Further adventures at lake Lagunita

With rains pouring upon us (which is a good thing for California); we decided to meet at Lake Lagunita for a quick Foldscope session. I had never seen lake Laguinta filled before (remember my past post about finding spider eggs in lake Laguinta here: https://microcosmos.foldscope.com/?p=7652) 

Today morning was a different story. We gathered at the side of the lake; with Hunter, Martha, Waheeda and myself. In 5 minutes our clothes were completely wet in the rains but our spirits high. 


What’s nice about the rains; were the only kids playing around the lake. 


Here Martha and Waheeda chopping up a dead bloated frog Hunter found on the side of the lake. I am hoping we get to see what this frog died of. 

I just collected a scoop of water from the lake. Notice it’s all grasses growing at the bottom; not really an aquatic plant landscape – but we were curious what we will find. Quiet a few things actually.. 

On the question of how does a landscape repopulate itself when it goes through extreme dry season (the lake is temporary). I often see this egg like structure – wonder what this is.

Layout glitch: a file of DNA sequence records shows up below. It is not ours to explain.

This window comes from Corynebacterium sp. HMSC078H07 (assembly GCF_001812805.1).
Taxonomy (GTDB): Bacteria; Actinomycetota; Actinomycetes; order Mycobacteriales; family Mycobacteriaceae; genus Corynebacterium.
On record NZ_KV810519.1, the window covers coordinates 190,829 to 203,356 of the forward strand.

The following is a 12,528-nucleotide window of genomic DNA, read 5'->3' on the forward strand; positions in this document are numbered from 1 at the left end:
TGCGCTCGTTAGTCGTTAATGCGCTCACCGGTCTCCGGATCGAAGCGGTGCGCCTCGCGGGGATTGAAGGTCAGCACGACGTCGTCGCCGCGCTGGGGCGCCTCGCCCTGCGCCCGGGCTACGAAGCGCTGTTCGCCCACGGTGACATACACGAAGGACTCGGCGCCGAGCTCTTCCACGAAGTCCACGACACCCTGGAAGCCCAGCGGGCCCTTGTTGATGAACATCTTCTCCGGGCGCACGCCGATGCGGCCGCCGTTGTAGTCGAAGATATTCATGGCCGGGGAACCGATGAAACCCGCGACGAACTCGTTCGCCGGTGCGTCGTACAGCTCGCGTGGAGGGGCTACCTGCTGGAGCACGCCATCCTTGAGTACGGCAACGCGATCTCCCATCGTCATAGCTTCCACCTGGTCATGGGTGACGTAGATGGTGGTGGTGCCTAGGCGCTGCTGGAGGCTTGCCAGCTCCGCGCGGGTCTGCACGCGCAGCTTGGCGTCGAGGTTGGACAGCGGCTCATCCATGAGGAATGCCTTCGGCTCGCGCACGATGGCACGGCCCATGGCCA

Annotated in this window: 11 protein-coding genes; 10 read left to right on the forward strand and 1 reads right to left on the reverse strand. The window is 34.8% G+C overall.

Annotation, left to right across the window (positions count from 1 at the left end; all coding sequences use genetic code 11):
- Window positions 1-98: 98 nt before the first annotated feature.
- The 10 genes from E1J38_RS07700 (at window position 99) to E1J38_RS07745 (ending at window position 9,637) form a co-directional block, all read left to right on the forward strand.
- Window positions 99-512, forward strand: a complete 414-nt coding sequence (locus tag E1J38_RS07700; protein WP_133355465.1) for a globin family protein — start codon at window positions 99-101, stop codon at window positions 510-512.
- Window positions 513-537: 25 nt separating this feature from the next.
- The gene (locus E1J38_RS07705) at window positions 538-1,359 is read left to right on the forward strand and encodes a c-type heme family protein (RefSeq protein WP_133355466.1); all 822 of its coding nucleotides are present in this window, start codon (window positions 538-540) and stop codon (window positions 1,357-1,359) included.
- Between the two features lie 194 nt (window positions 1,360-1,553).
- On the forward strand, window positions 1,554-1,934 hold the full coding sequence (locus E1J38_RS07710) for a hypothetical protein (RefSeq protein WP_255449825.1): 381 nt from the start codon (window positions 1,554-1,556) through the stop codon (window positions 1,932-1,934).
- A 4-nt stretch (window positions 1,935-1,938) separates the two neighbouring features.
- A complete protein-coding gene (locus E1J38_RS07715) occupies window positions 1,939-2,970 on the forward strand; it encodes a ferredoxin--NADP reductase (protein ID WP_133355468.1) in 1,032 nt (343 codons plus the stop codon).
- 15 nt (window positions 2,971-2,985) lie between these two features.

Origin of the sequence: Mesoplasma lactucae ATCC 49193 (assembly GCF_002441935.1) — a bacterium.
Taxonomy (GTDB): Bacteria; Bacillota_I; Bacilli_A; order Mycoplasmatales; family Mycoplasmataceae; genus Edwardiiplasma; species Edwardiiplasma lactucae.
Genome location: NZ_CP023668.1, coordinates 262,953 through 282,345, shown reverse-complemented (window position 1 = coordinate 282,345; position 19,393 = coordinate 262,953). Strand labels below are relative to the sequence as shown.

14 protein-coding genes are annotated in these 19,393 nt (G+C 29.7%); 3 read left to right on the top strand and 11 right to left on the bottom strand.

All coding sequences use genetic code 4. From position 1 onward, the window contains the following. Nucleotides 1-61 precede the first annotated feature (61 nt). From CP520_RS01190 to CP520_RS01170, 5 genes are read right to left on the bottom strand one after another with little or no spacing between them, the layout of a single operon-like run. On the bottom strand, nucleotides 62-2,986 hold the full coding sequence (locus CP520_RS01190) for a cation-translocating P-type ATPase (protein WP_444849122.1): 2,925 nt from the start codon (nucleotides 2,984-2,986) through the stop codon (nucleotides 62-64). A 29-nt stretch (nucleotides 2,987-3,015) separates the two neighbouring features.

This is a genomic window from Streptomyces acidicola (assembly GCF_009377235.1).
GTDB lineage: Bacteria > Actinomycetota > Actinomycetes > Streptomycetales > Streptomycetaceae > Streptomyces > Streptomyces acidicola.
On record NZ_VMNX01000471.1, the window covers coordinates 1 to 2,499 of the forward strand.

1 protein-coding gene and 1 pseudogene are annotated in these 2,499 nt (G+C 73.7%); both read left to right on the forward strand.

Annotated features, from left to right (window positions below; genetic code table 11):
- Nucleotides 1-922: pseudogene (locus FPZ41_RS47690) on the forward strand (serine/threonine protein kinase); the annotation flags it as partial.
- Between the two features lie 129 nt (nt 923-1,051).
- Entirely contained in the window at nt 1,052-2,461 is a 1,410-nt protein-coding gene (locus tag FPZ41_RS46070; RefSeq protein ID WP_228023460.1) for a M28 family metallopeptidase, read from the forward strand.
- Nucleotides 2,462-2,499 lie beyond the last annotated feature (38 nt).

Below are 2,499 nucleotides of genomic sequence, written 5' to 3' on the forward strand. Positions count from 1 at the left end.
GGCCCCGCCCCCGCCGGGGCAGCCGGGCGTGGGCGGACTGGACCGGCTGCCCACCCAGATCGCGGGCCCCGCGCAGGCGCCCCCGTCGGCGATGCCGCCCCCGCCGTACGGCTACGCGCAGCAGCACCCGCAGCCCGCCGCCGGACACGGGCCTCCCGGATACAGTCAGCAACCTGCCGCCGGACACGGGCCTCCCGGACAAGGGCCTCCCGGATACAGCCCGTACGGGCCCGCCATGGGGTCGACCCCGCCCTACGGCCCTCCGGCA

Overall; quiet a fun collection of organisms. See if you can name them all – please leave identifications in comments below; and I will select the winner of who names the most number of species here. 

This simple example illustrates how quickly ecosystems build themselves (and how quickly they can be destroyed). This felt like a very limited in bio-diversity; when it comes to an aquatic ecosystem (since this lake is dry for years – and just this last month has existed as a continuous body of water). 

Thanks to my partners in crime; Waheeda, Martha and Hunter. Great day playing in the rains. When do we do it again? 

Cheers 

Manu 

3 Comments Add yours

  1. laksiyer says:

    Remarkable videos Manu. I am working on the identifications. I particularly like the ciliate in the last video. Video 2 looks like a pine pollen. Are there many pine trees in that area?

  2. Manu Prakash says:

    @Laks: yes – you are absolutely right. The mystery objet is the “pine pollen” I discovered the answer through a setedepetius observation in my backyard. Will be doing a lot more pollen images soon. 🙂 you have remarkable observation powers.

    Cheers
    Manu

  3. mcyert says:

    Very fun fishing expedition indeed. I am very surprised the pine pollen is attached so firmly to the tricomb.

    More storms on the way!

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